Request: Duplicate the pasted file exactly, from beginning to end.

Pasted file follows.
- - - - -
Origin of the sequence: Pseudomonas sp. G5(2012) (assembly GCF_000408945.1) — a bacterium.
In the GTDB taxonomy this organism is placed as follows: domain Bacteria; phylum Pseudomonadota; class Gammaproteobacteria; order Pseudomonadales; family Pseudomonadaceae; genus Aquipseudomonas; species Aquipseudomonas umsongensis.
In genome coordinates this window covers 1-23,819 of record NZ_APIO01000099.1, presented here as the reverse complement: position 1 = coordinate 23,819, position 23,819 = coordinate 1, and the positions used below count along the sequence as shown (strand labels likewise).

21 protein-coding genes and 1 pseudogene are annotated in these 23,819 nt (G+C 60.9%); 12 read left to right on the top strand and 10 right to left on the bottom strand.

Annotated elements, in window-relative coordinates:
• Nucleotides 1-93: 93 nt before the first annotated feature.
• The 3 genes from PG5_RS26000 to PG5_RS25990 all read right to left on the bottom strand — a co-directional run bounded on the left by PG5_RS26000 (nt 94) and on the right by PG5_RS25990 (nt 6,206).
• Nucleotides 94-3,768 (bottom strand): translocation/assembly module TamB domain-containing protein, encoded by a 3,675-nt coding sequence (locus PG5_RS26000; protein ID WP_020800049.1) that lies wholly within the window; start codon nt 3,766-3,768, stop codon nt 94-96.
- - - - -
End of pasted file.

Origin of the sequence: Pseudomonas sp. G5(2012) (assembly GCF_000408945.1) — a bacterium.
In the GTDB taxonomy this organism is placed as follows: domain Bacteria; phylum Pseudomonadota; class Gammaproteobacteria; order Pseudomonadales; family Pseudomonadaceae; genus Aquipseudomonas; species Aquipseudomonas umsongensis.
In genome coordinates this window covers 1-23,819 of record NZ_APIO01000099.1, presented here as the reverse complement: position 1 = coordinate 23,819, position 23,819 = coordinate 1, and the positions used below count along the sequence as shown (strand labels likewise).

21 protein-coding genes and 1 pseudogene are annotated in these 23,819 nt (G+C 60.9%); 12 read left to right on the top strand and 10 right to left on the bottom strand.

Annotated elements, in window-relative coordinates:
• Nucleotides 1-93: 93 nt before the first annotated feature.
• The 3 genes from PG5_RS26000 to PG5_RS25990 all read right to left on the bottom strand — a co-directional run bounded on the left by PG5_RS26000 (nt 94) and on the right by PG5_RS25990 (nt 6,206).
• Nucleotides 94-3,768 (bottom strand): translocation/assembly module TamB domain-containing protein, encoded by a 3,675-nt coding sequence (locus PG5_RS26000; protein ID WP_020800049.1) that lies wholly within the window; start codon nt 3,766-3,768, stop codon nt 94-96.